Ukraine's Foreign Minister Dmytro Kuleba said Friday that the German government shouldn't oppose his country's entry into the Western military alliance.

In an interview with Bild, Welt and Politico, he said there have been numerous discussions with the German government at all levels on the issue.

"Do not repeat the mistake that Chancellor Merkel made in Bucharest in 2008, when she fiercely opposed any progress being made on Ukraine's NATO membership," Kuleba stressed.

The decision at the time, he noted, "opened the door for Putin's invasion of Georgia and, eventually, the illegal annexation of Crimea."

Had Ukraine already been a NATO member in 2014, the annexation of Crimea, the war in the Donbas and now the invasion of entire Ukraine would not have taken place, Kuleba said.

Belarus leader says nuclear arms will not be used

Belarusian leader Alexander Lukashenko said on Friday he was certain Russian tactical nuclear weapons deployed in his country would never be used.

In an address marking his ex-Soviet state's national day, he said the stationing of the weapons in Belarus was "my firmest initiative".

"I am certain that we will never have to use them while they are here. And no enemy will ever set foot on our land."

Lukashenko, like Russia, has repeatedly accused Western countries of trying to destroy his regime and says the nuclear deployment is necessary to deter potential aggressors.

US says Ukraine's counteroffensive 'advancing steadily'

Mark Milley, the chairman of the US Joint Chiefs of Staff, said that Ukraine's counteroffensive was "advancing steadily, deliberately working its way through very difficult minefields ... 500 meters a day, 1,000 meters a day, 2,000 meters a day, that kind of thing."

He said he was unsurprised progress was slower than some people and computers might have predicted.

"War on paper and real war are different. In real war, real people die. Real people are on those front lines and real people are in those vehicles. Real bodies are being shredded by high explosives."

He added, "What I had said was this is going to take six, eight, 10 weeks, it's going to be very difficult. It's going to be very long, and it's going to be very, very bloody. And no one should have any illusions about any of that."

Last week, Ukrainian President Volodymyr Zelenskyy said the counteroffensive was "slower than desired," without getting too specific.

Ukraine says it has recaptured a cluster of villages in operations that liberated 130 square kilometers (50 square miles) in the south, but this is a small percentage of the total territory held by Russia.

On Friday, Zelenskyy said his forces advanced "in all directions of our active operations," while Hanna Maliar, the deputy defense minister, said the military assessed progress as "going according to plan," and that the counteroffensive should be evaluated by "a lot of different military tasks."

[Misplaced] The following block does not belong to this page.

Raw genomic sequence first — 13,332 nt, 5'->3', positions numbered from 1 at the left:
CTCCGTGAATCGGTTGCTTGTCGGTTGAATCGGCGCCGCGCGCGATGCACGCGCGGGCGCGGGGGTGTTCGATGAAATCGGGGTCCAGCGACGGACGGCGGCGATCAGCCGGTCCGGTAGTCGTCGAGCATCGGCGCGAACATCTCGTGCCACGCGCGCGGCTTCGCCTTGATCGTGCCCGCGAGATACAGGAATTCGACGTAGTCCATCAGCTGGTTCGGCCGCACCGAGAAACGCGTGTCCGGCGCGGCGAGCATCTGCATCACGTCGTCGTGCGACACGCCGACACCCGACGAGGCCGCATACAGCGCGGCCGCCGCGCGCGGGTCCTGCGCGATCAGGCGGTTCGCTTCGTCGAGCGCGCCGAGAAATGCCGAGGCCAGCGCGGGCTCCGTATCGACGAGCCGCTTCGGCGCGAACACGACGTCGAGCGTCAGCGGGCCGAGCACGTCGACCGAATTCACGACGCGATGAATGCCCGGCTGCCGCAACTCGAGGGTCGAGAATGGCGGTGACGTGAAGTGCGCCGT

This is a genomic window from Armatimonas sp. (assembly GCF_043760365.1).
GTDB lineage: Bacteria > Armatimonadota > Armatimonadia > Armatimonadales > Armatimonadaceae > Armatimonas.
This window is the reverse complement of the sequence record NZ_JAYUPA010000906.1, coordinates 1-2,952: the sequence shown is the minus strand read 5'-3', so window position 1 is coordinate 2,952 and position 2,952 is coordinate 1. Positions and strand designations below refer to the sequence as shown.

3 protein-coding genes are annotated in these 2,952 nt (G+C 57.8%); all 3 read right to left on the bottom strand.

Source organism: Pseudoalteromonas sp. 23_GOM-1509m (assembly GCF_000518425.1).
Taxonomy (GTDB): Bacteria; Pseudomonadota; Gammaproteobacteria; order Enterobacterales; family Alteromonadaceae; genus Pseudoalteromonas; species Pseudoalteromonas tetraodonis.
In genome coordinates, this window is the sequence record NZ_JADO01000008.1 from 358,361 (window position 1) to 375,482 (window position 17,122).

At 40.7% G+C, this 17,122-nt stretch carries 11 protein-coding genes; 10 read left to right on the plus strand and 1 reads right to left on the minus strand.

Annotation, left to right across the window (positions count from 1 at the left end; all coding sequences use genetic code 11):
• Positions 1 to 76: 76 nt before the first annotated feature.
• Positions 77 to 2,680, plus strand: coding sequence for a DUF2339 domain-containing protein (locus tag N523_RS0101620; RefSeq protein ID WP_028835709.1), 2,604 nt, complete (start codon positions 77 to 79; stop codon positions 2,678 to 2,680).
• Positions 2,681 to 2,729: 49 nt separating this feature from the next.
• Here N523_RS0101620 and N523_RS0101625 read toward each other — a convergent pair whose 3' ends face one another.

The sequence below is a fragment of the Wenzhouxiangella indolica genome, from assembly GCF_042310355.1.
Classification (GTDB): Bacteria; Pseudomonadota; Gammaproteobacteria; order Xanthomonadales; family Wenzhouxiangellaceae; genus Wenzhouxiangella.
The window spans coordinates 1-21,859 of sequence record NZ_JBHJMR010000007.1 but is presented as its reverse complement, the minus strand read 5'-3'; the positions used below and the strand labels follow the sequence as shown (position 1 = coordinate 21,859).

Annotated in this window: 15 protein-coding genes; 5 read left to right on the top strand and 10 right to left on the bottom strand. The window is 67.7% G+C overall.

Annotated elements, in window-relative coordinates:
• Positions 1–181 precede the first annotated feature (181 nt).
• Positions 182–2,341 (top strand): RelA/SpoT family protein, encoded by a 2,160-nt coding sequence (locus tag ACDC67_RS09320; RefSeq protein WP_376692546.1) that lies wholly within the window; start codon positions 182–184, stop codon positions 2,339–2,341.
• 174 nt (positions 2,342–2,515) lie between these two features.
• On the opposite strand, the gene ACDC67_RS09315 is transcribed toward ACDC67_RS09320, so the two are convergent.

Ukraine's top general urges more arms for offensive

Ukraine's counteroffensive plans are hit by the lack of adequate firepower, the country's military commander-in-chief Valery Zaluzhny said.

Zaluzhny told The Washington Post he is frustrated by the slow deliveries of promised weaponry from the West, from modern fighter jets to artillery ammunition.

Zaluzhny said Ukraine is still awaiting F-16 fighters promised by its allies.

"I do not need 120 planes. I'm not going to threaten the whole world. A very limited number would be enough," he told the newspaper.

"But they are needed. Because there is no other way. Because the enemy is using a different generation of aviation," he said.

He also complained he has a fraction of the artillery shells that Russia is firing, The Washington Post reported.

In Washington, Chairman of the Joint Chiefs of Staff Mark Milley said the US and its allies were working hard to supply Ukraine. "We are giving them as much help as humanly possible," he said.

No mines sighted at Zaporizhzhia nuclear plant, IAEA says

International experts stationed at Ukraine's Zaporizhzhya nuclear power plant see no signs of mines recently being laid by the Russian occupiers, International Atomic Energy Agency (IAEA) chief Rafael Grossi said on Friday.

But he added that the IAEA expert team has not gained access to some areas of the facility.

Parts of the turbine halls and the cooling system still had to be inspected, he said.

The IAEA statement comes after Ukraine's military intelligence service said last week that Russia had mined the plant.

Moscow rejected the accusations.

"We take all such reports very seriously and I have instructed our experts at the site to look into this matter and request the access they need for doing their job," Grossi said in a statement.

"Until now they have not observed any mines or other explosives. Further access will still be needed."